This is kind of a crazy week and even as I type that I know I say it a lot, but it really is setting the bar at a new level.
Several trips north sprinkled in with regular work and a side of a weekend out of town wedding with weather that is ranging from high 40’s to mid 80’s has me just slightly frazzled.
Our nephew is getting married which has me thinking about family and how amazing the connections are as family trees add branches. Character traits and resemblances and even common mannerisms pop up whether you are around family much or little.
Russ and my cousin Kenny’s wife will laugh when we are together as apparently he and I, though we grew up on opposite sides of the U.S. and really were only around each other a couple of times growing up, have so many similarities. And obviously ones that don’t bother us a bit, but make our spouses nod their heads in sympathy.
I love watching his dad, my father’s younger brother, because it is like old home week. The way he puts his hand on his forehead, his laugh…even things he says…like a carbon copy of my own dad.
And again…they lived apart from each other and visited infrequently all of their adult life.
That same uncle, after hearing a recording of our Sarah singing, marveled that she had my Aunt Eugenia’s voice…and ever after, I have realized that yes indeed…that laugh I miss so much from my aunt still bubbles up out of our daughter.
Even while I often think l hear my own voice on some video Russ is watching and then realize it is actually Rachel’s.
Our nephew who is getting married is no blood relation of mine and we think resembles his mom’s side….yet there are little bits of him I see sometimes in our Graham. How can this be but through Russ’s line?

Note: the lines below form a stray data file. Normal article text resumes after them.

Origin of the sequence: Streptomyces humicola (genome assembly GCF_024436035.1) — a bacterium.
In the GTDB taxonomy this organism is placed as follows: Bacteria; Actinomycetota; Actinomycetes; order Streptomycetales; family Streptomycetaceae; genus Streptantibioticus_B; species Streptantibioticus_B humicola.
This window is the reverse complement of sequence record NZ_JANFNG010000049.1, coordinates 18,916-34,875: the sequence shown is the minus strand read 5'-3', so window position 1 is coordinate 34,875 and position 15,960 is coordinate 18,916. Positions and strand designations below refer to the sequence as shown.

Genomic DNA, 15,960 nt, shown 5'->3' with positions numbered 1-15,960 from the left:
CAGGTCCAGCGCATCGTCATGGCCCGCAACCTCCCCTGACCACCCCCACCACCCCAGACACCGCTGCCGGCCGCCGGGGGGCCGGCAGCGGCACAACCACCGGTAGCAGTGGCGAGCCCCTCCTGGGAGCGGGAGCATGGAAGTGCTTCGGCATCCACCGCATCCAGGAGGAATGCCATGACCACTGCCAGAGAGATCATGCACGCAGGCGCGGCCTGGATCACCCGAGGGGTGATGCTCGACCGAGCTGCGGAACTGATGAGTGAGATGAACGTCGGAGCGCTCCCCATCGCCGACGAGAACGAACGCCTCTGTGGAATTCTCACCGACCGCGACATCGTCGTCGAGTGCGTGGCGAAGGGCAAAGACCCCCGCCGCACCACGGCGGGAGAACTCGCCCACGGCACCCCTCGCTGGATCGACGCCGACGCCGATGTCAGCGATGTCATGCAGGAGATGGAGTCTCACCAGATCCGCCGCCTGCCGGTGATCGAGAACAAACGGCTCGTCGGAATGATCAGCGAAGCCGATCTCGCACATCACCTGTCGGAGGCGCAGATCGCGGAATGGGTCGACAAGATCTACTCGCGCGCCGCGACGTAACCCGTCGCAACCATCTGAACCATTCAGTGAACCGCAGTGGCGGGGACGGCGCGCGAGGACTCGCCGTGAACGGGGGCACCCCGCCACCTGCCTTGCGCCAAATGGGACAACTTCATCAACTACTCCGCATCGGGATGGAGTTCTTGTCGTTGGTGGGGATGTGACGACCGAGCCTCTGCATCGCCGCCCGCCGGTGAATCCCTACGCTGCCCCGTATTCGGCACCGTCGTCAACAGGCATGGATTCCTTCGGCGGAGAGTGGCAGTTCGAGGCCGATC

How fun to glimpse that spark I have loved in our red-headed nephew twinkle in the eyes of our grandson.
I think of our nieces and nephews as just as much mine as they are Russ’s and yet – no blood tie exists.
I look at our grandchildren and the way they already love and bond with family and while they share aspects of two family lines, they draw no difference between who is blood and who is just kin of the heart.
Such is the family of God, you know.
We belong to this big extended family through the blood of Jesus.
He is our common thread and it is His character and His love and His mercy that tie us together.
We belong because He first loved us.
We begin to resemble Him and people recognize Him through us as we love and care for one another.
For me it has flown by but I feel I have accomplished a lot which is always a good feeling when Friday rolls around.
Russ has been car shopping and so I will be saying goodbye to my second home and moving the kleenex box, phone charger, quarter for the Aldi cart and two little booster seats into a new vehicle in a few weeks.
I have a lot of miles logged and a lot of memories echoing around that car and I love it dearly, but after I test drove a newer model and then climbed back into ours a few weeks ago, I had to admit it looks a little shabby.